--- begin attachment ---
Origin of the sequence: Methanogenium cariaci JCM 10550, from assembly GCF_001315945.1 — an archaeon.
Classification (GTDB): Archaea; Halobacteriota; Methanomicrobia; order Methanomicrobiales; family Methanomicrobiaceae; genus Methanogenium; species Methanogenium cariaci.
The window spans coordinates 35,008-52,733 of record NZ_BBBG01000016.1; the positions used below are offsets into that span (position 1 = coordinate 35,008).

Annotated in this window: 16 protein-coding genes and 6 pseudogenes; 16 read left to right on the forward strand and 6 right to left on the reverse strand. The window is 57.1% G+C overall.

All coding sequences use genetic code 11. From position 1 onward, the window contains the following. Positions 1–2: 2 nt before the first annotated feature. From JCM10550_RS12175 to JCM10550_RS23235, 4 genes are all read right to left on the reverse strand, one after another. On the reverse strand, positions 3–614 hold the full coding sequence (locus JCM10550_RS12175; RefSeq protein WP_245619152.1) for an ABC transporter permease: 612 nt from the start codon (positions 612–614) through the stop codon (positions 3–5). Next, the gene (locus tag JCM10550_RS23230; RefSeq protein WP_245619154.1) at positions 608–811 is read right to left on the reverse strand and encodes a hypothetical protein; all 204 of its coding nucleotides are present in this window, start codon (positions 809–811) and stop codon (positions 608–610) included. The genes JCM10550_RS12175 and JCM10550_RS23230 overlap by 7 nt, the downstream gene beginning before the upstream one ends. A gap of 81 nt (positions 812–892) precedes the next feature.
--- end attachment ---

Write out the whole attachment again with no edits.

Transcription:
Origin of the sequence: Methanogenium cariaci JCM 10550, from assembly GCF_001315945.1 — an archaeon.
Classification (GTDB): Archaea; Halobacteriota; Methanomicrobia; order Methanomicrobiales; family Methanomicrobiaceae; genus Methanogenium; species Methanogenium cariaci.
The window spans coordinates 35,008-52,733 of record NZ_BBBG01000016.1; the positions used below are offsets into that span (position 1 = coordinate 35,008).

Annotated in this window: 16 protein-coding genes and 6 pseudogenes; 16 read left to right on the forward strand and 6 right to left on the reverse strand. The window is 57.1% G+C overall.

All coding sequences use genetic code 11. From position 1 onward, the window contains the following. Positions 1–2: 2 nt before the first annotated feature. From JCM10550_RS12175 to JCM10550_RS23235, 4 genes are all read right to left on the reverse strand, one after another. On the reverse strand, positions 3–614 hold the full coding sequence (locus JCM10550_RS12175; RefSeq protein WP_245619152.1) for an ABC transporter permease: 612 nt from the start codon (positions 612–614) through the stop codon (positions 3–5). Next, the gene (locus tag JCM10550_RS23230; RefSeq protein WP_245619154.1) at positions 608–811 is read right to left on the reverse strand and encodes a hypothetical protein; all 204 of its coding nucleotides are present in this window, start codon (positions 809–811) and stop codon (positions 608–610) included. The genes JCM10550_RS12175 and JCM10550_RS23230 overlap by 7 nt, the downstream gene beginning before the upstream one ends. A gap of 81 nt (positions 812–892) precedes the next feature.